Or, more accurately, watch the Moon pass in front of Saturn. Either way you get the same result: a beautiful video of planetary motion in action!
On the morning of Saturday, Feb. 22, the Moon drifted in front of the planet Saturn from the point of view of certain locations on Earth. Luckily one of those locations was Perth, Australia, where astrophotographer Colin Legg happens to be, and thus we all get to enjoy the fantastic results of his photographic and astronomical acumen.
Check out the video below:
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The occultation — as such events are called whenever one celestial object passes in front of, or “hides,” another (the root of the word means “to conceal”) — may make it look like a tiny Saturn is getting absorbed by a giant Moon. But (obviously) they are separated by a vast distance: at the time of the occultation, 9.658 AU, or about 1,444,816,000 kilometers (897.7 million miles).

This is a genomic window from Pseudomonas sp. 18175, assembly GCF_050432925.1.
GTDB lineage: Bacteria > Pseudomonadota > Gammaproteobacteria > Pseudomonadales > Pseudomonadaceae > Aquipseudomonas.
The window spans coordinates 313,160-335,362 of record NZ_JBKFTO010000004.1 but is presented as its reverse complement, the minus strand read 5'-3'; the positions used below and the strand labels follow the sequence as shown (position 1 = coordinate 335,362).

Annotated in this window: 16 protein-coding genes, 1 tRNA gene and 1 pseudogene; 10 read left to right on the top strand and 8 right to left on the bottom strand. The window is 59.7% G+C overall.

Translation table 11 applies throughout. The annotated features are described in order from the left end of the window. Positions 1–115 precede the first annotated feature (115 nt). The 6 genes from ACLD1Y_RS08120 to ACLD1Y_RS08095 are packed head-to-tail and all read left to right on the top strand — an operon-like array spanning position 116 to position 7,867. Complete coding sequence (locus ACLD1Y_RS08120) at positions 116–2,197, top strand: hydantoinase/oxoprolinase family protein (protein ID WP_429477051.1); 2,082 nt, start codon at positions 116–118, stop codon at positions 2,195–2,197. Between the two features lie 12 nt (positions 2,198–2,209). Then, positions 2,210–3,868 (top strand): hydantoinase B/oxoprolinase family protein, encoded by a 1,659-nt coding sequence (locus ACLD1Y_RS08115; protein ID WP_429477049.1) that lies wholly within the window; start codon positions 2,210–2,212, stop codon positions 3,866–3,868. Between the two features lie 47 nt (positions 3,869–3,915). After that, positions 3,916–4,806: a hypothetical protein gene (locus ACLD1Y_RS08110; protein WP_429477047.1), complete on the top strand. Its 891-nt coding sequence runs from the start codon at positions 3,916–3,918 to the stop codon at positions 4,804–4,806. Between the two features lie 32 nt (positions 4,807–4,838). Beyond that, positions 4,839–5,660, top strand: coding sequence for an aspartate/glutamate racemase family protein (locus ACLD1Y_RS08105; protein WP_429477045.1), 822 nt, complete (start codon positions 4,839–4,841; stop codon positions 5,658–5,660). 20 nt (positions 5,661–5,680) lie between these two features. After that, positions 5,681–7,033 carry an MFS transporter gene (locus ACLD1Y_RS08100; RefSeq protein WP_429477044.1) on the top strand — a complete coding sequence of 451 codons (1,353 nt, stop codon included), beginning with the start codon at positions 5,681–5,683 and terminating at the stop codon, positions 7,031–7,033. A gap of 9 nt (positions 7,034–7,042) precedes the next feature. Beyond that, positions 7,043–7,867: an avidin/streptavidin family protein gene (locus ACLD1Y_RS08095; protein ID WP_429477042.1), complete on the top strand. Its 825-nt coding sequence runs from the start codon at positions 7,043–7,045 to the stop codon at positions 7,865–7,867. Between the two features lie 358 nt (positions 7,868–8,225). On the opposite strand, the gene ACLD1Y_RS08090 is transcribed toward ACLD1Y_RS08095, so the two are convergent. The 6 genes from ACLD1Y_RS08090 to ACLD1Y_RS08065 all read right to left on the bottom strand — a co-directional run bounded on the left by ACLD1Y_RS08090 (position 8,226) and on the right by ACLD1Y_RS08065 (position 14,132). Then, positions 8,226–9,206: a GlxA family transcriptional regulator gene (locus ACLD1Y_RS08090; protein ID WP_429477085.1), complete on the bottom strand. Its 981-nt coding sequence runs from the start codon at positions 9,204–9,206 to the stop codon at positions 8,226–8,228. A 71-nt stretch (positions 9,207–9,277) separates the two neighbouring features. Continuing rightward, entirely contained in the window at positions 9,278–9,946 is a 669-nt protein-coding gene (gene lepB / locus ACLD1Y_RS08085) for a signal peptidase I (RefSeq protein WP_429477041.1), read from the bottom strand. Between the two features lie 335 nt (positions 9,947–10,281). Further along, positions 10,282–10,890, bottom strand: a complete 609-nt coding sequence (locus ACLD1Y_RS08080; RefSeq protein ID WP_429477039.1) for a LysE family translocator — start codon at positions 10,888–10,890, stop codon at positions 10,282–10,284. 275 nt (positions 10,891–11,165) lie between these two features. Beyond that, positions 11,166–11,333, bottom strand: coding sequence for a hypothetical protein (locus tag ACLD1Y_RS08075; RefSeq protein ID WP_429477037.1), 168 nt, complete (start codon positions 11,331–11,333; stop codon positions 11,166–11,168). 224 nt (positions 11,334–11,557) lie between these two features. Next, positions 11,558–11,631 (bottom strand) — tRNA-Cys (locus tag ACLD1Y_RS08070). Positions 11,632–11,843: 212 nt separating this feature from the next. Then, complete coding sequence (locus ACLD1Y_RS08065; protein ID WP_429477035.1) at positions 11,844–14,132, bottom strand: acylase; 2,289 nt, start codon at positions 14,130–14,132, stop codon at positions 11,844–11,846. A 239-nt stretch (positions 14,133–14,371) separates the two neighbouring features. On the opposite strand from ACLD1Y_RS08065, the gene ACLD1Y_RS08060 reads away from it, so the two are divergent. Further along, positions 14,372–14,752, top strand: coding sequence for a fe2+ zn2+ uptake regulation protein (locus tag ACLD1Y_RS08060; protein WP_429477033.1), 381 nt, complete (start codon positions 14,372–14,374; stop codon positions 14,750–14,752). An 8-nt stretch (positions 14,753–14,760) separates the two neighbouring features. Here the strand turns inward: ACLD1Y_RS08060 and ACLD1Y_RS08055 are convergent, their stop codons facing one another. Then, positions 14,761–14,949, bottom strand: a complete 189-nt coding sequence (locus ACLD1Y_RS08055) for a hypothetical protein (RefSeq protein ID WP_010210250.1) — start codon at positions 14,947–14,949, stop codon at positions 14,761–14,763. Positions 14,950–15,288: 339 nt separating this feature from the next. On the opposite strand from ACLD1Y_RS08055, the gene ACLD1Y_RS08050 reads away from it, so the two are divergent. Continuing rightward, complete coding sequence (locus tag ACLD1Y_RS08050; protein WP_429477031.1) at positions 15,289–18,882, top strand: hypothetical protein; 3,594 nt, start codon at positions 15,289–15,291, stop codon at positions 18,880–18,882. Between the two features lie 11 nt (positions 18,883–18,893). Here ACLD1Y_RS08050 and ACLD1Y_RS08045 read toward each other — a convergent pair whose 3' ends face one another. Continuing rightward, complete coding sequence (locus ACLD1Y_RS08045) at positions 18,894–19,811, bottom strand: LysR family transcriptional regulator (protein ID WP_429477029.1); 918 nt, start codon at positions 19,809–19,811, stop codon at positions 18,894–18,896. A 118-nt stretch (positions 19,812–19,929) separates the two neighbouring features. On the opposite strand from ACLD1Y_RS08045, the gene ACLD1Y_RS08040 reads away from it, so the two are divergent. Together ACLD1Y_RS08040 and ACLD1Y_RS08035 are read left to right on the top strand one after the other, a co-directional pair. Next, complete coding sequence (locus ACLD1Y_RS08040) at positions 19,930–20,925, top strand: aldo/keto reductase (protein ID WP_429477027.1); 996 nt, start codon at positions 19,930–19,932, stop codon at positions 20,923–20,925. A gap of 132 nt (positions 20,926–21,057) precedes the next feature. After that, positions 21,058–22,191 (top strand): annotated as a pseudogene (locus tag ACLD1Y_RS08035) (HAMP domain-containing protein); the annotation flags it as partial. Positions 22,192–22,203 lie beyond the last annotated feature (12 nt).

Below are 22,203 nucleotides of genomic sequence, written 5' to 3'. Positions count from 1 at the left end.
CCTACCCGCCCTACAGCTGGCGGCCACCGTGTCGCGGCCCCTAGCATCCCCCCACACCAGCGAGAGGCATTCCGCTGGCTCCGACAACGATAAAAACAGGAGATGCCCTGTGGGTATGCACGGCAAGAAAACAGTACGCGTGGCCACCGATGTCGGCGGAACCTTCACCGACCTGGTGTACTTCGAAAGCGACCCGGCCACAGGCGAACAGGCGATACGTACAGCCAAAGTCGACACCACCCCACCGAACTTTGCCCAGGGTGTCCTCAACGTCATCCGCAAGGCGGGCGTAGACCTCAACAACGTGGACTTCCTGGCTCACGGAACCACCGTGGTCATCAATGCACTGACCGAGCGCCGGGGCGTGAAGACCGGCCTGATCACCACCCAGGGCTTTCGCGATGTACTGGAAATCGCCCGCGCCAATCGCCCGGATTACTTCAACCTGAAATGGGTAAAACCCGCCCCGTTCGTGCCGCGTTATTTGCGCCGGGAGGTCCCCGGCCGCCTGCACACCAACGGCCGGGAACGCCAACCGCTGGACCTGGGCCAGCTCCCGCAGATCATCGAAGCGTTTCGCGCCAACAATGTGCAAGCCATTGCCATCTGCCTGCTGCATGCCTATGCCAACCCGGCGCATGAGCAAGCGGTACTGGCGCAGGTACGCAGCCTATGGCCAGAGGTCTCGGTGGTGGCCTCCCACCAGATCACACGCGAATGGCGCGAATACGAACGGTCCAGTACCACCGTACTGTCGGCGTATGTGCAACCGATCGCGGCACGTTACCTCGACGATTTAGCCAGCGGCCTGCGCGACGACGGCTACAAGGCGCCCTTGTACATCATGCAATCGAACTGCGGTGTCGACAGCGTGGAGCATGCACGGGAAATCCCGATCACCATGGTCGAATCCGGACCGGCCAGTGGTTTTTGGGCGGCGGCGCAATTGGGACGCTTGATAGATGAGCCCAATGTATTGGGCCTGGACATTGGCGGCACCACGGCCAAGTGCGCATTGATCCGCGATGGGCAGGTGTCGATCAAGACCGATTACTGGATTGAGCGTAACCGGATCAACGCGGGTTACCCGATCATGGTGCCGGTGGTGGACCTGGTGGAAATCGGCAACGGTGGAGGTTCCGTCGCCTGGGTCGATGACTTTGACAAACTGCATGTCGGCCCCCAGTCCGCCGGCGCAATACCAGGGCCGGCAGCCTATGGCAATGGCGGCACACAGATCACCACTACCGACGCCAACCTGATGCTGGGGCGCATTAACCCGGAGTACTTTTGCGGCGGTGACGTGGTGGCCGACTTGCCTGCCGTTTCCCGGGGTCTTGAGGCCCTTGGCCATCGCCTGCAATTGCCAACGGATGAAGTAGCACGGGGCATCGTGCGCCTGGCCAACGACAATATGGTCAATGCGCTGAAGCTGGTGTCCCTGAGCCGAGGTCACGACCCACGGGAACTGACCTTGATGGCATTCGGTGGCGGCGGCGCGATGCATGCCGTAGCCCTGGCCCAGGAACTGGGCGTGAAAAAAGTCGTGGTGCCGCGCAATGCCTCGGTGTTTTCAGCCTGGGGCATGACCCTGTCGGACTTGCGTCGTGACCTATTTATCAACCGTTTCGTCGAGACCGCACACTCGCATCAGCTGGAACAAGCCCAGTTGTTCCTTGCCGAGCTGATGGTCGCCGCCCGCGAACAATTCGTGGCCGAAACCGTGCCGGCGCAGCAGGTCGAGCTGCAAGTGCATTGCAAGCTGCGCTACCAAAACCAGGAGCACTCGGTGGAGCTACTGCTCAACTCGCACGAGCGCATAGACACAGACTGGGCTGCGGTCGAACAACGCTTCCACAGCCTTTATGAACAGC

These sort of events will become a bit more common as the Moon is “headed towards a ‘shallow’ year in 2015 relative to the ecliptic; it will then begin to slowly open back up and ride high around 2025,” according to a recent Universe Today article by David Dickinson.
For those of you interested, Colin lists his equipment as a Celestron C8, f/10, prime focus. His camera is a Canon 5D2, running Magic Lantern RAW video firmware in 3x crop mode @ 1880 x 1056 resolution. Footage was taken at 1/60 sec exposure, ISO 200, 10 fps.
See more of Colin’s work on his Facebook page here.
Video/image credit: Colin Legg. All rights reserved. Used with permission.
2 Replies to “Watch Saturn Slip Behind the Moon”
The video link now says:
“Access to this website is blocked.”
Is it just me?
I viewed it just now and it’s fine for me!
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